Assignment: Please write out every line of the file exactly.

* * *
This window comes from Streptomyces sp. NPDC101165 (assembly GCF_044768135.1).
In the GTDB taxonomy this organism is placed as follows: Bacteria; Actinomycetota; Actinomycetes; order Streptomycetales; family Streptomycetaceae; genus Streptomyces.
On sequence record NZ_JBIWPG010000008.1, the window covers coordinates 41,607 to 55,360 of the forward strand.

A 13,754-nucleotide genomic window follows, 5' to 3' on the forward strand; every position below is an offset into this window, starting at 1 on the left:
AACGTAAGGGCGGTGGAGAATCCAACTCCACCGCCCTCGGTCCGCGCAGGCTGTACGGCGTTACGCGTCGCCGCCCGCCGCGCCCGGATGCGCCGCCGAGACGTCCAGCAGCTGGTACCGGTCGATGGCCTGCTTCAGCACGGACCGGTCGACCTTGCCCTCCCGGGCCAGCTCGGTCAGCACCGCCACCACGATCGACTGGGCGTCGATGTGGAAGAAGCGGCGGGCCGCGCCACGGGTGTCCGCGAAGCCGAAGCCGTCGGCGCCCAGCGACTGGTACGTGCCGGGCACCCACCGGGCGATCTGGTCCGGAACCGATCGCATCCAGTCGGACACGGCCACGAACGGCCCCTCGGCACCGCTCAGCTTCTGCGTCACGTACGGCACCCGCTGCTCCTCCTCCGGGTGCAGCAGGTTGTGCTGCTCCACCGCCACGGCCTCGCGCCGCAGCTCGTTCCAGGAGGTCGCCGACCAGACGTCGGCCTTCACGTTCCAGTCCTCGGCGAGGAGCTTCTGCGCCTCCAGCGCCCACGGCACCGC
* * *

This window comes from Streptomyces sp. NPDC101165 (assembly GCF_044768135.1).
In the GTDB taxonomy this organism is placed as follows: Bacteria; Actinomycetota; Actinomycetes; order Streptomycetales; family Streptomycetaceae; genus Streptomyces.
On sequence record NZ_JBIWPG010000008.1, the window covers coordinates 41,607 to 55,360 of the forward strand.

A 13,754-nucleotide genomic window follows, 5' to 3' on the forward strand; every position below is an offset into this window, starting at 1 on the left:
AACGTAAGGGCGGTGGAGAATCCAACTCCACCGCCCTCGGTCCGCGCAGGCTGTACGGCGTTACGCGTCGCCGCCCGCCGCGCCCGGATGCGCCGCCGAGACGTCCAGCAGCTGGTACCGGTCGATGGCCTGCTTCAGCACGGACCGGTCGACCTTGCCCTCCCGGGCCAGCTCGGTCAGCACCGCCACCACGATCGACTGGGCGTCGATGTGGAAGAAGCGGCGGGCCGCGCCACGGGTGTCCGCGAAGCCGAAGCCGTCGGCGCCCAGCGACTGGTACGTGCCGGGCACCCACCGGGCGATCTGGTCCGGAACCGATCGCATCCAGTCGGACACGGCCACGAACGGCCCCTCGGCACCGCTCAGCTTCTGCGTCACGTACGGCACCCGCTGCTCCTCCTCCGGGTGCAGCAGGTTGTGCTGCTCCACCGCCACGGCCTCGCGCCGCAGCTCGTTCCAGGAGGTCGCCGACCAGACGTCGGCCTTCACGTTCCAGTCCTCGGCGAGGAGCTTCTGCGCCTCCAGCGCCCACGGCACCGC